Let hostilities begin – Top Senior ANC Official blasts Mbeki on Zimbabwe, HIV and Aids

JOHANNESBURG – "There can be no doubt that Thabo Mbeki played a substantial role in establishing the post-1994 South African state as we know it today. A lot of it came from his own initiative, knowledge and design, and some if it will remain for decades."

This is according to ANC treasurer-general Mathews Phosa, who took part in a debate about former president Mbeki’s legacy held at the Atlas Studios in Milpark, Joburg, on Tuesday night.

The event was organised by The Star following the ruling party’s decision to recall Mbeki as president last month.

The ANC cited the implications of the judgment by Judge Chris Nicholson in the Pietermaritzburg High Court on September 12, by which the indictment against ANC president Jacob Zuma, on charges of fraud and corruption, was set aside due to procedural irregularities.

Judge Nicholson alluded to Mbeki’s interference with the prosecution in charging Zuma.

Phosa last night maintained the ANC’s conciliatory tone about Mbeki’s successes as president.

"There can also be little doubt that Mbeki’s efforts, on the back of Nelson Mandela’s massive international stature, allowed South Africa to punch above its weight on the global stage in institutions such as the United Nations."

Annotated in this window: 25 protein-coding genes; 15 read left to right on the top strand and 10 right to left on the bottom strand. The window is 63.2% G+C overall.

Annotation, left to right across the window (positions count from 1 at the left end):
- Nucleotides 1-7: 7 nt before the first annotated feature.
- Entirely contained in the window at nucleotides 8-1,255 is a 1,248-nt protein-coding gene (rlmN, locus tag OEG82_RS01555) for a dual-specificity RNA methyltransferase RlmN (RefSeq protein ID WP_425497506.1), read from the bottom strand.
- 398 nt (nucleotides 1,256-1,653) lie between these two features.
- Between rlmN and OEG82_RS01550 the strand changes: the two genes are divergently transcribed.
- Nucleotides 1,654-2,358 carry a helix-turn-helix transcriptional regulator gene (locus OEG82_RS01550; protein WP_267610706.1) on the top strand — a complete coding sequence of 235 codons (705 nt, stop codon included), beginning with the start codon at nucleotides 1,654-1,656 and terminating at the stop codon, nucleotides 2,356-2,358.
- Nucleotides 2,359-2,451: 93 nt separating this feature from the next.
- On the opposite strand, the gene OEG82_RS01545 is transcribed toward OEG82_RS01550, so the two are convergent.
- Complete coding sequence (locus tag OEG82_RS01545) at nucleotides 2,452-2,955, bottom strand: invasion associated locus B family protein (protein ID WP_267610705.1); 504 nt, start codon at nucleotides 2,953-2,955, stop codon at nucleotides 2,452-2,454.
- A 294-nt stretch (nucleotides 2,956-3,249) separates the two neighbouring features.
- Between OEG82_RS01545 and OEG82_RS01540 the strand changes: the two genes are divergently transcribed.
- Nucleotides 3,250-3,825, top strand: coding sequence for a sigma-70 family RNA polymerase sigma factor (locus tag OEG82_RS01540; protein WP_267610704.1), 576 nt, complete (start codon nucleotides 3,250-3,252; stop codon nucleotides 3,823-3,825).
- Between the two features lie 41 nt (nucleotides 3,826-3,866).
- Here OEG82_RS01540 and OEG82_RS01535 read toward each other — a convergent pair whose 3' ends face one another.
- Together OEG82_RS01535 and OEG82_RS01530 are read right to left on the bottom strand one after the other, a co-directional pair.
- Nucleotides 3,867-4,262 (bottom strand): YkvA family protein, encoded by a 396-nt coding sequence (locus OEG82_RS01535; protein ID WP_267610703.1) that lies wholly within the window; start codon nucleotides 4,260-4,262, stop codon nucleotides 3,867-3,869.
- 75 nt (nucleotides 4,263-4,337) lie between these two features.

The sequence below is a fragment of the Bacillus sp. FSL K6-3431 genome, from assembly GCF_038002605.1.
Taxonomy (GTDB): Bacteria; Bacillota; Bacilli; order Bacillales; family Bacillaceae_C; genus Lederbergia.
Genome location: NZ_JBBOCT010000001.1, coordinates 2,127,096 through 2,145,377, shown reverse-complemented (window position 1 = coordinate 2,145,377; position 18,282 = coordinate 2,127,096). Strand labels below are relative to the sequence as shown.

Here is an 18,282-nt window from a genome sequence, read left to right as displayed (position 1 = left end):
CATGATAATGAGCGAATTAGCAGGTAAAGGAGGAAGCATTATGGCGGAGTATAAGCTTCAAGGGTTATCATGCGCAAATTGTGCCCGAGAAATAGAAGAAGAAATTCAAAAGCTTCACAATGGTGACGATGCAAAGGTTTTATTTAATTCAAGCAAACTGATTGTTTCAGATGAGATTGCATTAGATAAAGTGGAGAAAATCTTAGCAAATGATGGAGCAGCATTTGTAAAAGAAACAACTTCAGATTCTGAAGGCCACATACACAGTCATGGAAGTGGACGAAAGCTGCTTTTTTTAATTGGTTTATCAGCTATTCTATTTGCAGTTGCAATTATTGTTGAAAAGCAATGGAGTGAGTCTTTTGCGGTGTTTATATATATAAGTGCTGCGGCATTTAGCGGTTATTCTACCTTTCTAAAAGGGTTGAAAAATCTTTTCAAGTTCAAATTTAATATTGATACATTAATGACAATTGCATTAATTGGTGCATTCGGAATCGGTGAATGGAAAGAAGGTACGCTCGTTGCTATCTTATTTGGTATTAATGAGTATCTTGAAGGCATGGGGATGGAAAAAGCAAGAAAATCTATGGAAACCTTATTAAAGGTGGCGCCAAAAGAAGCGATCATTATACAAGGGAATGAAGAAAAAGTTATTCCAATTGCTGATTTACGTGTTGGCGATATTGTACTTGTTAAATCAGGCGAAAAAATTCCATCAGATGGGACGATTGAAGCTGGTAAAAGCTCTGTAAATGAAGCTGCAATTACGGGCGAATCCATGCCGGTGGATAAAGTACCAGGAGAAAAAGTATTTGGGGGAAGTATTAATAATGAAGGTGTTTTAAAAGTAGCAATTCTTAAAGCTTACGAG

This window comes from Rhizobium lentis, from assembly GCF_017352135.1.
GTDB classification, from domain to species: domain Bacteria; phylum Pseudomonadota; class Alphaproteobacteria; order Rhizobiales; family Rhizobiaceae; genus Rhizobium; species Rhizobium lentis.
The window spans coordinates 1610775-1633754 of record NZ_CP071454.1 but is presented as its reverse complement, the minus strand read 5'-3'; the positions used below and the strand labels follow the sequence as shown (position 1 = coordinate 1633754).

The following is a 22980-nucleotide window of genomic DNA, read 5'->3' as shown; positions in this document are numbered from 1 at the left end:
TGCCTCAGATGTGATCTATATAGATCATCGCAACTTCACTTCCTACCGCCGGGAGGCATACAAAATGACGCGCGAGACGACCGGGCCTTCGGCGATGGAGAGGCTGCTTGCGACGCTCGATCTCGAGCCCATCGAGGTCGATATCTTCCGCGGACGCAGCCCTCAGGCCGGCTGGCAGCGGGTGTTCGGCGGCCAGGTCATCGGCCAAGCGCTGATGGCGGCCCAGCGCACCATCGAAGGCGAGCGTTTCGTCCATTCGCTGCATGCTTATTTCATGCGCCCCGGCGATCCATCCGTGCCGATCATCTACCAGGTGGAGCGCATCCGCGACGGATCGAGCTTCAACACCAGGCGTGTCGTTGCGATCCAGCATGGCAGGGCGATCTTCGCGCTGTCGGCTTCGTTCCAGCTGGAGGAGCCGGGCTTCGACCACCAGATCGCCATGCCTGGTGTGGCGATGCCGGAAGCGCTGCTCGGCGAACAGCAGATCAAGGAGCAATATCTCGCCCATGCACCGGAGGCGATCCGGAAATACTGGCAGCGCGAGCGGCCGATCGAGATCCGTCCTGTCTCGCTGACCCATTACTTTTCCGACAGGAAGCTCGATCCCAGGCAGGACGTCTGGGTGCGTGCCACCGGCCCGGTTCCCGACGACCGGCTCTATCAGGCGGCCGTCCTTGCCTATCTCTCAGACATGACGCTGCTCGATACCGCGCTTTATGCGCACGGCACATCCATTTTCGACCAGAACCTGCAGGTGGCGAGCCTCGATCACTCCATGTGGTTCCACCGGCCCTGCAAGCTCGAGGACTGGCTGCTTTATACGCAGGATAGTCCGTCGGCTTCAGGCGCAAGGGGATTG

However, Phosa took a swipe at Mbeki for his handling of the HIV/Aids pandemic and Zimbabwe – areas where the former president has most been criticised.

"Under his guidance, however, the government wasted precious time in addressing the critical challenge of HIV/Aids. While over-engaging in protracted intellectualism, many people suffered without much-needed medical help in our cities, towns and villages."

The new president, Kgalema Motlanthe, has since Mbeki’s removal from office appointed a new health minister, Barbara Hogan, who has so far come across as the direct opposite of her predecessor, Manto Tshabalala-Msimang.

Zimbabwe, a country on the brink of collapse after the ruling Zanu-PF and opposition Movement for Democratic Change have reached a stalemate in forming a government, also got special mention.

"It is also on his (Mbeki’s) beat that we chose to tread softly rather than act decisively on the plight of our neighbours. It is now very late in the day, and a country such as Zimbabwe is almost devastated. That is a mistake we cannot afford to repeat," Phosa said.

Mbeki is in Zimbabwe to broker a deal between Zanu-PF and the MDC as President Robert Mugabe has sworn in two vice-presidents – an apparent violation of the agreement Mbeki has been hailed for by the international community.

Phosa’s conclusion was a reaffirmation of why the tripartite alliance has always wanted Mbeki out of office.

"One fact stands above question: in a young, fragile democracy such as ours, an isolated, imperial and unresponsive Presidency won’t do. We need our leaders much closer to the people if we are to achieve a better life for all." – The Independent Online